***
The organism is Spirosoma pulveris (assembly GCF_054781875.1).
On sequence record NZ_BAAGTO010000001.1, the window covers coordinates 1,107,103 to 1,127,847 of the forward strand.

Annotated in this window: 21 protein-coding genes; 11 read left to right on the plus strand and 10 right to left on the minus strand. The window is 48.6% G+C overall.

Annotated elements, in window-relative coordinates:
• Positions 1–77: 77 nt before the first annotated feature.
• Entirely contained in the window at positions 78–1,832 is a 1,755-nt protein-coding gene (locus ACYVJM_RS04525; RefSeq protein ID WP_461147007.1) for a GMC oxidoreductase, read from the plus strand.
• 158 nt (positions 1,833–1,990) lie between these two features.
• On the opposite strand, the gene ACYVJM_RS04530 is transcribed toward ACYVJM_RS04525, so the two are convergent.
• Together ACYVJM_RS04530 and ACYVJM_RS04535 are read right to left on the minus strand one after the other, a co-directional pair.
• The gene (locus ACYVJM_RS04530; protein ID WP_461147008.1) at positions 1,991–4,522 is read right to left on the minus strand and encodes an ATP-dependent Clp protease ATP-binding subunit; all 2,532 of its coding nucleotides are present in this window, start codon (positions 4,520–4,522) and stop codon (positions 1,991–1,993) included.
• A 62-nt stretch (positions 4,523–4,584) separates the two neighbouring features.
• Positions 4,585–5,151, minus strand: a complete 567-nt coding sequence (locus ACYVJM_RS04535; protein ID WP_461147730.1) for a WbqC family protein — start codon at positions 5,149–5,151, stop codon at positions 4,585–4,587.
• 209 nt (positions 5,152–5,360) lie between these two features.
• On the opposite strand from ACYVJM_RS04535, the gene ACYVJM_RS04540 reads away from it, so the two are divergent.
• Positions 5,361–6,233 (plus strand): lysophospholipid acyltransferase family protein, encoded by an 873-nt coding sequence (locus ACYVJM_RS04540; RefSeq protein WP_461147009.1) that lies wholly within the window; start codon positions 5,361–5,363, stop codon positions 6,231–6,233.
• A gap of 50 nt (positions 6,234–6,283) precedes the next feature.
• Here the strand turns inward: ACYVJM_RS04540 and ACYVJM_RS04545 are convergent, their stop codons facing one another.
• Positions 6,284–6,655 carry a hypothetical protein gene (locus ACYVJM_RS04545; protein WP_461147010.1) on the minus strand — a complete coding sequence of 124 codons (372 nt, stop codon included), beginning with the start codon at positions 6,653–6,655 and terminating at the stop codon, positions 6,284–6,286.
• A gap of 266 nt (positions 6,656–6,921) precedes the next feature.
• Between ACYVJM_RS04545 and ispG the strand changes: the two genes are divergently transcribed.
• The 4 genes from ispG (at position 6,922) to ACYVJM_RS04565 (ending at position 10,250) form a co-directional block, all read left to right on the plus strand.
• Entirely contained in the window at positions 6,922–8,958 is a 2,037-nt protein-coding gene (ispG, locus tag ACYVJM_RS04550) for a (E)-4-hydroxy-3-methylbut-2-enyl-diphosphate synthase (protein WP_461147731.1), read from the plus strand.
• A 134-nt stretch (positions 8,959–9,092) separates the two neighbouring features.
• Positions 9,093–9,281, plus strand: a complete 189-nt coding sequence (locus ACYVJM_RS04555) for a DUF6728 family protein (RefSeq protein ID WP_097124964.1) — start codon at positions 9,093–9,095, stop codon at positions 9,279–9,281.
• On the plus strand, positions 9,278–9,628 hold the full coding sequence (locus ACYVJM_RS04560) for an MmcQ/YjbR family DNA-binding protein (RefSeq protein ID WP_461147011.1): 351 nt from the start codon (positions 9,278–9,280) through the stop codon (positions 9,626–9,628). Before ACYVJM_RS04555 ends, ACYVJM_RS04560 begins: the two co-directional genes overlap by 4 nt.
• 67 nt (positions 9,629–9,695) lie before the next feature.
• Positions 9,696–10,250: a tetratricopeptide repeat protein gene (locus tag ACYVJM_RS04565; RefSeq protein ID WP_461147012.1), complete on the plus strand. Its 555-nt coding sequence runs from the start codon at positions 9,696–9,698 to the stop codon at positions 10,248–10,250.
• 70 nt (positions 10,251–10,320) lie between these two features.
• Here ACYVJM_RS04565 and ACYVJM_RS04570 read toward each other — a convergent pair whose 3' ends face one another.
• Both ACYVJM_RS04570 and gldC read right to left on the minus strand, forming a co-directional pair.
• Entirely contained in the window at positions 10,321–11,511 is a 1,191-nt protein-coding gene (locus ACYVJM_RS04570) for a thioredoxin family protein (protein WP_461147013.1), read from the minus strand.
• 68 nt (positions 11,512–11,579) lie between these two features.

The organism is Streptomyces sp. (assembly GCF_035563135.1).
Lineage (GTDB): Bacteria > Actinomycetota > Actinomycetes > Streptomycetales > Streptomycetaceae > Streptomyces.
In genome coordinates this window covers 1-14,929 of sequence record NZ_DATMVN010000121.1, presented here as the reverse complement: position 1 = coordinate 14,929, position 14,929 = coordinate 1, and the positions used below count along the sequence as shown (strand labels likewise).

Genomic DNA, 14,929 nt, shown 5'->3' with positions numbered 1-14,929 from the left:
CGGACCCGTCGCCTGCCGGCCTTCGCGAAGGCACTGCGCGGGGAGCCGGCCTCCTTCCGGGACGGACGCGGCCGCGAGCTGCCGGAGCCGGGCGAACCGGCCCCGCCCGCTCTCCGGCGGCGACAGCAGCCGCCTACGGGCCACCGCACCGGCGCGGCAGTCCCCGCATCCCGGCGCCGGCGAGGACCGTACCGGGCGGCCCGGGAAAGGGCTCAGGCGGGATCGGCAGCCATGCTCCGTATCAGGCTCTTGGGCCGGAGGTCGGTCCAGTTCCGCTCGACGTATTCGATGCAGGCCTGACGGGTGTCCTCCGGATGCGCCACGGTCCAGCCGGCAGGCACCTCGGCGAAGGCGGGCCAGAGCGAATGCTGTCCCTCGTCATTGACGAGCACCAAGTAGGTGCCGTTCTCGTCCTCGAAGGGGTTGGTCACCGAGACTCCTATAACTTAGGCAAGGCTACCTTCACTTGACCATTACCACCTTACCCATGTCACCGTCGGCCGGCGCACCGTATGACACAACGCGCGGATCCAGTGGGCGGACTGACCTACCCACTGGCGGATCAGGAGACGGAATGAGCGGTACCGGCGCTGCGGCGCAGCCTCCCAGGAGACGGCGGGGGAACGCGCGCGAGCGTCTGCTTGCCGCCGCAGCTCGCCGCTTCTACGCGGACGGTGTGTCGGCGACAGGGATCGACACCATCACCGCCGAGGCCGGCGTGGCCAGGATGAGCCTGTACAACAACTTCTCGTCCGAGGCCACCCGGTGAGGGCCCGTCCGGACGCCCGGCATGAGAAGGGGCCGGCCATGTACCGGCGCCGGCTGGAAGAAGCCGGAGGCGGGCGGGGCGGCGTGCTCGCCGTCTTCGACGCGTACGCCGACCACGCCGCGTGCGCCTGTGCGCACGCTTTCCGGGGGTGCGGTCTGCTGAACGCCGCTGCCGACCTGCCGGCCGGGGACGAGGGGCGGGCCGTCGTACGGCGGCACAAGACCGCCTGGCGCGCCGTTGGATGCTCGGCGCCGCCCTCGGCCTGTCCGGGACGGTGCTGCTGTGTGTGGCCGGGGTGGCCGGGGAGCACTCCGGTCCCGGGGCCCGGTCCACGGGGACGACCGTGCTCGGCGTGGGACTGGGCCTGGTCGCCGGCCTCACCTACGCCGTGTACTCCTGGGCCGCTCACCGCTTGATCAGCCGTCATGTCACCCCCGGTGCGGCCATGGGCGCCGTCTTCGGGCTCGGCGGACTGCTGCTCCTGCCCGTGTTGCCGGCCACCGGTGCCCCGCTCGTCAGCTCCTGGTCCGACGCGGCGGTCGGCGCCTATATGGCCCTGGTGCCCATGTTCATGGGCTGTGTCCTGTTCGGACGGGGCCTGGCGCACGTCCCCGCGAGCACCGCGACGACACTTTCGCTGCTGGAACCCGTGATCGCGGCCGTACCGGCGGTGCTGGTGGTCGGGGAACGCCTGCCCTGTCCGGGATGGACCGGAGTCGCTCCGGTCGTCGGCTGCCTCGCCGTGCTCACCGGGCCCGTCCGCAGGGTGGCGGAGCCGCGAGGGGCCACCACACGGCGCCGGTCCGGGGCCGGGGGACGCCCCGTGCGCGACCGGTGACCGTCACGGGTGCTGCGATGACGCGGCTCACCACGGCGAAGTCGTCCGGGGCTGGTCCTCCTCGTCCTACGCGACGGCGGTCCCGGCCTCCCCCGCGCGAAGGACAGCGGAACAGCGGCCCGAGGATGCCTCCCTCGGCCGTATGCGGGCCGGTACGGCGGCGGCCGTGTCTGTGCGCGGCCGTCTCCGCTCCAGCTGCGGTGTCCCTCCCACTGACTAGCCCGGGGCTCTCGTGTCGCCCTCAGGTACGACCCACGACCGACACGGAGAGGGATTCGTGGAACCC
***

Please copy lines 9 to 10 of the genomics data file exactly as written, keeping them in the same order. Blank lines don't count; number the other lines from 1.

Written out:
• Together ACYVJM_RS04530 and ACYVJM_RS04535 are read right to left on the minus strand one after the other, a co-directional pair.
• The gene (locus ACYVJM_RS04530; protein ID WP_461147008.1) at positions 1,991–4,522 is read right to left on the minus strand and encodes an ATP-dependent Clp protease ATP-binding subunit; all 2,532 of its coding nucleotides are present in this window, start codon (positions 4,520–4,522) and stop codon (positions 1,991–1,993) included.